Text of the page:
Don't let the world make you feel so damn unpretty.
There are certain parts of the human body that make me feel a bit... weird. Mainly I’m referring to the really, really soft bit on a man above where an ovary would go. This patch, along with the silkiness of their hips, fascinates and terrifies me in equal measure. I suppose it’s sort of like how teenage boys feel when they’re finally allowed to be near breasts; it’s just too delicate for me to be permitted to touch. It makes me feel clumsy and mad with power, I love it, I’m scared, I don’t deserve this, etc. Some other body parts that confuse me: inner ears, the “gullet” and the hard bits on my big toe that don’t feel like they belong to me.
One body part that I don’t spend much time considering, is labia. No one really spends much time considering labia, there’s not that much to consider. There they are, they aren’t necessarily enthralling, nor are they odd. Sure, everyone has a different set, but everyone has a different set of everything, remember? I think everyone did remember that for the entire history of time, until a few years ago (well, it started in the 80s but it hit the mainstream pretty recently) when people decided to start shearing their labia off with very little explanation. Hey, ladies and doctors, what’s with all the snipping? You don’t see me cutting my earlobes off to make my cheeks look fuller (ugh, that’s actually a brilliant idea). What I'm saying is: I don’t get it. What does this achieve? From my quick scan of pros and cons, the positives include absolutely nothing, and the negatives clock in at vaginal numbness, a decrease in sexual pleasure and “stitch splitting”, which is when your labiaplasty pops open and spills blood and pus everywhere. Delicious.
You could argue that, with all cosmetic procedures, there are individual cases in which it can have a huge effect on somebody’s self-confidence. If there’s anything I learned from this (really good) documentary it’s that, duh, every case is different. But when surgery starts filtering through into the realm of, like, getting your ears pinned back, people start to assume that there is a sort of general standard – and that's a plastic surgeon's dream; a body part with no specific purpose, in a sensitive place, that nobody has anything to compare to. And don't they know it. The silent appearance of the labiaplasty as fairly common practice is frightening. As frightening, maybe, as you might suddenly think your labia are, if you have only a Barbie doll to compare them to.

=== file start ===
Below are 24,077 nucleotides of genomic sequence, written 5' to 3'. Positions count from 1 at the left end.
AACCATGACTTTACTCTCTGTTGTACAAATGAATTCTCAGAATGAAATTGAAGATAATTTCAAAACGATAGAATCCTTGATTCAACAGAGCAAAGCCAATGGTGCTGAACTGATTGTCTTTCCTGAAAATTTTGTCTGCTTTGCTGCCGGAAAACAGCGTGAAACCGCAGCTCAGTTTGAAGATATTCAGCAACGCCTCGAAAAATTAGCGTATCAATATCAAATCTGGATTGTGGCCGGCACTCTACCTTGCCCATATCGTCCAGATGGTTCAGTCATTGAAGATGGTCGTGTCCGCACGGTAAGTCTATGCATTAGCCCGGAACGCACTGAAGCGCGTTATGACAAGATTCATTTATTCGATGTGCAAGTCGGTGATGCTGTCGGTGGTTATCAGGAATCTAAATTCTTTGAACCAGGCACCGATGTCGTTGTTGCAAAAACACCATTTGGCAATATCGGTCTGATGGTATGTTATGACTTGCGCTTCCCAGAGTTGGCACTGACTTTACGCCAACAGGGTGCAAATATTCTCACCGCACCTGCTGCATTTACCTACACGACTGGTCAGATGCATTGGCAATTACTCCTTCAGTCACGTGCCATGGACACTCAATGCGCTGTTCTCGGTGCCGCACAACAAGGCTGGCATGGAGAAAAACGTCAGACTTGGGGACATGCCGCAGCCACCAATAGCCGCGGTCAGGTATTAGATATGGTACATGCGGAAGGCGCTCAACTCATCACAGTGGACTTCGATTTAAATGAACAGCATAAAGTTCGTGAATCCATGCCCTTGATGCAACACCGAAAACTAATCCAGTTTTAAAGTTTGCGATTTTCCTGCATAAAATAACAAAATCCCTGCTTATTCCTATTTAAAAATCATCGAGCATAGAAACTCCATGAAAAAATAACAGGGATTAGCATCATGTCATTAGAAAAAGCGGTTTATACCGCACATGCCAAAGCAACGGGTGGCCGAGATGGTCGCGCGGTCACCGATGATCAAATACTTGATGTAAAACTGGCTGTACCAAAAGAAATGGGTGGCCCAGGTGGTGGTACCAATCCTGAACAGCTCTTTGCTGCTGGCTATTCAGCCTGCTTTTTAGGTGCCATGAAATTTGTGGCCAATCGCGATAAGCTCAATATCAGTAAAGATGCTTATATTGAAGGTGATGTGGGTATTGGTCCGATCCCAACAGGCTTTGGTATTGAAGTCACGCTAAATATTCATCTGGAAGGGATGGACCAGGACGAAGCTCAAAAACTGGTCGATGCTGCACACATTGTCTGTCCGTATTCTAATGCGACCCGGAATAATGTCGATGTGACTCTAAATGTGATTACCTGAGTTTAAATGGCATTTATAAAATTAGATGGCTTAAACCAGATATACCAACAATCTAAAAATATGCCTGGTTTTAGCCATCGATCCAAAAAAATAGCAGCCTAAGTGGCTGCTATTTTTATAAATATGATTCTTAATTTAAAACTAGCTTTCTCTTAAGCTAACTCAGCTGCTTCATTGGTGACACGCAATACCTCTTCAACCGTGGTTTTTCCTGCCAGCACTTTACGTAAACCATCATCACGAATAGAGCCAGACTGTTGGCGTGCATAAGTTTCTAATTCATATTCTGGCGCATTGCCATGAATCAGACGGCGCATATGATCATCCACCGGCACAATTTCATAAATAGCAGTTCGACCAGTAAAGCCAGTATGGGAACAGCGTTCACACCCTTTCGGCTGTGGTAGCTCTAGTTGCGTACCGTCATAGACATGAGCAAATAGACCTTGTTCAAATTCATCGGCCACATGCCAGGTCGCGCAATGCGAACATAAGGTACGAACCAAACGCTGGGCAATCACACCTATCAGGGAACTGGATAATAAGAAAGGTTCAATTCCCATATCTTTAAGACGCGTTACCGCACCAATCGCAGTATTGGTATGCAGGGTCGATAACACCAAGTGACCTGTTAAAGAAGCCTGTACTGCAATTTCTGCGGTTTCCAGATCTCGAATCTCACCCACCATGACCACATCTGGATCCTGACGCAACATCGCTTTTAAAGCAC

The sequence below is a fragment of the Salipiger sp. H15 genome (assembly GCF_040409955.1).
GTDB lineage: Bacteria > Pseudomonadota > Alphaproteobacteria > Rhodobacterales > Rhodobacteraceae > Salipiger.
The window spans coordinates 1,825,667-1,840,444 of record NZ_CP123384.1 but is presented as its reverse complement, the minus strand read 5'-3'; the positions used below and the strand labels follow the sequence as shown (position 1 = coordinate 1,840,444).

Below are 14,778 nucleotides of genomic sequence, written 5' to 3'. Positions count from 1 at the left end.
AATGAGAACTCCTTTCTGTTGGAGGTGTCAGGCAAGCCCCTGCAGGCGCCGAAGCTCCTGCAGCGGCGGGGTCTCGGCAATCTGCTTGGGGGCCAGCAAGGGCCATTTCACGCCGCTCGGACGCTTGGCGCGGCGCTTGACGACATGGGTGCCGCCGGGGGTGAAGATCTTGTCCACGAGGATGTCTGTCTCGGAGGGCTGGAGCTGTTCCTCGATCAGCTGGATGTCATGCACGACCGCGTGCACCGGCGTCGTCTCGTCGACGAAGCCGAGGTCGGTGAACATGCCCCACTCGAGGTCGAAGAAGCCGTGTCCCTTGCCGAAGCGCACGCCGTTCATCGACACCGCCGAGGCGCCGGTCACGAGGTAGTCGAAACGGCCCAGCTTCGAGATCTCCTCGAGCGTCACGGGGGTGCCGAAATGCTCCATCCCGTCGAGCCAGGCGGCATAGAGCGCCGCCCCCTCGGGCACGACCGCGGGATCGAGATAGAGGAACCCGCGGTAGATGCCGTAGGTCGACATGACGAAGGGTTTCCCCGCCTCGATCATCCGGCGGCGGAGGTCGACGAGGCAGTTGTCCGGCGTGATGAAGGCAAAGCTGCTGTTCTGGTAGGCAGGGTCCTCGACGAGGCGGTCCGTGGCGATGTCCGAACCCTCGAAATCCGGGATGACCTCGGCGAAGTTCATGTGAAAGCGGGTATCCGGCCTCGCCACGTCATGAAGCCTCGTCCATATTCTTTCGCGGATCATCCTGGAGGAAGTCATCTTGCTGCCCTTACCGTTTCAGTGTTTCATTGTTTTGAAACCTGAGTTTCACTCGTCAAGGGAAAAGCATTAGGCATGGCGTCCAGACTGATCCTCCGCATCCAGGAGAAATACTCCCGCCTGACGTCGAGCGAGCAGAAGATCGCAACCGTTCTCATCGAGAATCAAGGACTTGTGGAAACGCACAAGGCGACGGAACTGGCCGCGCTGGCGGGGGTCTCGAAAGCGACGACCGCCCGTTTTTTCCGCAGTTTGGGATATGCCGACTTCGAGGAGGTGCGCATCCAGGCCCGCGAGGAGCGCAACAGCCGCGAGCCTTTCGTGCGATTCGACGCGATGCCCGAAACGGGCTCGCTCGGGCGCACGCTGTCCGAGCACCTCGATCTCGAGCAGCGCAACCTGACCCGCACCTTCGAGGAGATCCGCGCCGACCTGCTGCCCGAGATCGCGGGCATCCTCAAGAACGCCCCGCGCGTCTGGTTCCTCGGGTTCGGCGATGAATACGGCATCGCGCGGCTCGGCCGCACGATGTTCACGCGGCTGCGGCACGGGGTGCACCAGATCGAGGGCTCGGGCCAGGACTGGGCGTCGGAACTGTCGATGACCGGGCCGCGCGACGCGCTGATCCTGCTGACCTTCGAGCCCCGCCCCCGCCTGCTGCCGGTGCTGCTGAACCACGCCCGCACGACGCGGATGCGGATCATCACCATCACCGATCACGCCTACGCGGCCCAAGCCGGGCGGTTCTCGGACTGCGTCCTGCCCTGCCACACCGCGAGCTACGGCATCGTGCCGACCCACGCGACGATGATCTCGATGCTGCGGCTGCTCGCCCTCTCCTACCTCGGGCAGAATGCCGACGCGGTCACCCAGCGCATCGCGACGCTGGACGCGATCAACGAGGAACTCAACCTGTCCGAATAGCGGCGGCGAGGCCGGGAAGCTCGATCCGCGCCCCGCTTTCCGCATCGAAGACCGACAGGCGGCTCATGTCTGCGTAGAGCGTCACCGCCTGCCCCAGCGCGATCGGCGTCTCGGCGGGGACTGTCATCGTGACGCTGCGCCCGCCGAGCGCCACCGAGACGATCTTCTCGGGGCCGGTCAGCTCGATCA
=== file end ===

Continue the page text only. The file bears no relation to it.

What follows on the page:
Oh yes, “The Barbie”, a procedure widely reported on last week, which has been coined by an American surgeon who wants to give your vagina the smooth, “athletic” totally non-threatening appearance of a genital free mound of plastic. The problem being now that the more we shout about how stupid it is, the more attention it gets. Hence my description of body parts that I find frightening. The labia have now become a part of the female anatomy that we regard with insecurity: do we have “too much”? Is it “too visible”? Should we have our tender niblets – :( – sliced off because they don’t look inviting? It sounds painful and it makes me squeeze my legs together in fear, but then again I don’t want to be the girl squatting on her bedroom floor sobbing into a hand-mirror because I didn’t sort this issue out with my brain and it lodged itself in there permanently, like a really bitchy cancer going on and on about how weird my vagina looks.
It's not that "ridicule it until it goes away" press isn’t effective; I just think there needs to be, pardon the phrase, a neutral body. As much as I want to consistently balk in horror at the sound of labiaplasty until I finally puke, and then FedEx my puke to the surgeons, I can’t deny that I don’t kind of get it. I think we all get it, because it’s pretty inviting to be offered a “neat, athletic” anything, especially when that anything lives between your legs in secret, hidden from everyone except the few people who you love more than anything in the world and whose opinions of you you care desperately about. I know that’s not just me, you guys.
There is one way to combat these pangs of insecurity, and that is somebody telling you over and over again that your body is beautiful just the way that it is. I know we haven’t met, but today, I want to be that person. This is not an issue, you do not need surgery and the people who get to fumble in your hidden realms are people that should feel as thrilled and terrified about you, as you do of their delicate soft, special places.
Follow Bertie on Twitter: @bertiebrandes
Read last week's Pretty Girl Bullshit: